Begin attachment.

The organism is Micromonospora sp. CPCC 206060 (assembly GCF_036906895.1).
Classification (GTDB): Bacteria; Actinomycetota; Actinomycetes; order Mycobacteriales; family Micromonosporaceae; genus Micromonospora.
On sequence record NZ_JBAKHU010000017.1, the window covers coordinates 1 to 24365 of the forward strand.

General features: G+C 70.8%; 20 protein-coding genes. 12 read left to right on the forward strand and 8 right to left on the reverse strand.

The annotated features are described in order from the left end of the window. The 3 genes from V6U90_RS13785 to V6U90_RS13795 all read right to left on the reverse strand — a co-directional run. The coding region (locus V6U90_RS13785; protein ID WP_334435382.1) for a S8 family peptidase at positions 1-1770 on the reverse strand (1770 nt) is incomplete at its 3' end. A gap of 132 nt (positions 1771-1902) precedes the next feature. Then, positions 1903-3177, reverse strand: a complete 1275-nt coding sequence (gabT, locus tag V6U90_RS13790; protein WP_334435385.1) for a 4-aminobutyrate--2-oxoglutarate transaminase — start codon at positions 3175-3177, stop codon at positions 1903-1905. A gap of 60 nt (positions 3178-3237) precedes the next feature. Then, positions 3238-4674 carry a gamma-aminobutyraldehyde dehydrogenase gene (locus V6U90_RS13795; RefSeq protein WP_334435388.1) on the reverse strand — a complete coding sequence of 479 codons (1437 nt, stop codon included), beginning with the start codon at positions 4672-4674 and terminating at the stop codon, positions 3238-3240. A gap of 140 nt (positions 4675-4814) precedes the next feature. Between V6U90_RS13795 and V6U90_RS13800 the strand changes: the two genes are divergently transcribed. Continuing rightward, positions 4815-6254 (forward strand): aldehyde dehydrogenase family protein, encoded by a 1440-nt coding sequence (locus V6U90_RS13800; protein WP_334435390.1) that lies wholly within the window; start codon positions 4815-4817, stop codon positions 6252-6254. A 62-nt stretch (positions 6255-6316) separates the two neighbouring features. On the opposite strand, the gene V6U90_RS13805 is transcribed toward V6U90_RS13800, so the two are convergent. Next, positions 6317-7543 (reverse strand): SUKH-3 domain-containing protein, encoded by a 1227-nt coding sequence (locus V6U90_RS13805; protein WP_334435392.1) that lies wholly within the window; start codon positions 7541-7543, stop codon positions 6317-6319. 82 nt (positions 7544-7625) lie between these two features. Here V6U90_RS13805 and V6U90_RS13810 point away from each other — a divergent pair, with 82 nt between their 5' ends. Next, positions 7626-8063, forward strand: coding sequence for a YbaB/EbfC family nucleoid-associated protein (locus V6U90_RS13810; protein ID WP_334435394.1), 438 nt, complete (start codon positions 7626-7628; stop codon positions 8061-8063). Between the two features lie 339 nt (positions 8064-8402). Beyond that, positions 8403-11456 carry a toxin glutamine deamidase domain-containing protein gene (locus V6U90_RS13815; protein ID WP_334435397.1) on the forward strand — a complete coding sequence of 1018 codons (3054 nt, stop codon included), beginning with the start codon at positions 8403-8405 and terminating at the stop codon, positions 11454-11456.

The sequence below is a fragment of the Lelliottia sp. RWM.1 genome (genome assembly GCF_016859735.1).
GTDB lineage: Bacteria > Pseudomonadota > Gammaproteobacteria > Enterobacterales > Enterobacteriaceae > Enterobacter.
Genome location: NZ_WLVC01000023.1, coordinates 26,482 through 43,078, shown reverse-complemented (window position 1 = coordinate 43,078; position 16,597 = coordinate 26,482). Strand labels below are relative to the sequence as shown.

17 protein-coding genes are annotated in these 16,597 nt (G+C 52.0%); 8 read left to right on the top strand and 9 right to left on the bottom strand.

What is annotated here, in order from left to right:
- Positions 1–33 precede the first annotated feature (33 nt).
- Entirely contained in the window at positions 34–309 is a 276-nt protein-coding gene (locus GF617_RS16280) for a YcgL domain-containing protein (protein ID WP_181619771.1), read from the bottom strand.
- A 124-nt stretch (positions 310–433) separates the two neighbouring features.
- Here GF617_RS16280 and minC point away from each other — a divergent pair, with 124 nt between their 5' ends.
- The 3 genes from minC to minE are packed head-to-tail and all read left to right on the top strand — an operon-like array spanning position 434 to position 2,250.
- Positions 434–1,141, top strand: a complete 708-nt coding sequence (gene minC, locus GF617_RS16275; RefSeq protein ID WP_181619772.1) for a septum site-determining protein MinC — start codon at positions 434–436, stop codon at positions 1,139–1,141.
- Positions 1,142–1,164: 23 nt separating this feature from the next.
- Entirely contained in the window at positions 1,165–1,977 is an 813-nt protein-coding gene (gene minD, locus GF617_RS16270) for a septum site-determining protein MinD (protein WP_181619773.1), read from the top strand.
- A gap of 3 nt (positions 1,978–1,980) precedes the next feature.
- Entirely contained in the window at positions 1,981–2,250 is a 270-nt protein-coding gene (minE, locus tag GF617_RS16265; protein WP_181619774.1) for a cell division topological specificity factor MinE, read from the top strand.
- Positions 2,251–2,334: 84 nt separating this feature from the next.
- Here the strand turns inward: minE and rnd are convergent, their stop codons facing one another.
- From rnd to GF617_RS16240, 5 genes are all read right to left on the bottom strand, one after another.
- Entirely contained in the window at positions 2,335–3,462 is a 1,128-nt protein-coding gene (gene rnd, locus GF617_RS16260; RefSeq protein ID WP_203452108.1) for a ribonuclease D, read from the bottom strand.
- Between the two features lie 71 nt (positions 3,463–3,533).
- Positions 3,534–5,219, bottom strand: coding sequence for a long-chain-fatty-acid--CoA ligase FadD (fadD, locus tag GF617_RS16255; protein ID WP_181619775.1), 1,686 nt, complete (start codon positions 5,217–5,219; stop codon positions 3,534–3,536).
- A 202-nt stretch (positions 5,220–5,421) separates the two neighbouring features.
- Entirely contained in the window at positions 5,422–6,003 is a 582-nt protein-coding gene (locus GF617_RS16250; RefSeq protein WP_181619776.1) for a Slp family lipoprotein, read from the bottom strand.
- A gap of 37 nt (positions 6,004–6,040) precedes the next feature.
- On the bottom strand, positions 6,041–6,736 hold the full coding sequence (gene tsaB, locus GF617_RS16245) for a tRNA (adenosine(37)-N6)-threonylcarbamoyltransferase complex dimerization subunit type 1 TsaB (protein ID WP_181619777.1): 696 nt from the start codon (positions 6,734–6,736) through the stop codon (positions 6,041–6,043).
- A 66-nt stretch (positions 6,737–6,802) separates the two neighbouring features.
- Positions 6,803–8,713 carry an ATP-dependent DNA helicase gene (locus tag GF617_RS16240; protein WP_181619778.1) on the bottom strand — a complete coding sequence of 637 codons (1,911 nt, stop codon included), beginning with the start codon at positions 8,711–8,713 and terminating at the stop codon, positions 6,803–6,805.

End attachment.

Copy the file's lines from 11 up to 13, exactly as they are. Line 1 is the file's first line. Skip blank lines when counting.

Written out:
- Positions 1–33 precede the first annotated feature (33 nt).
- Entirely contained in the window at positions 34–309 is a 276-nt protein-coding gene (locus GF617_RS16280) for a YcgL domain-containing protein (protein ID WP_181619771.1), read from the bottom strand.
- A 124-nt stretch (positions 310–433) separates the two neighbouring features.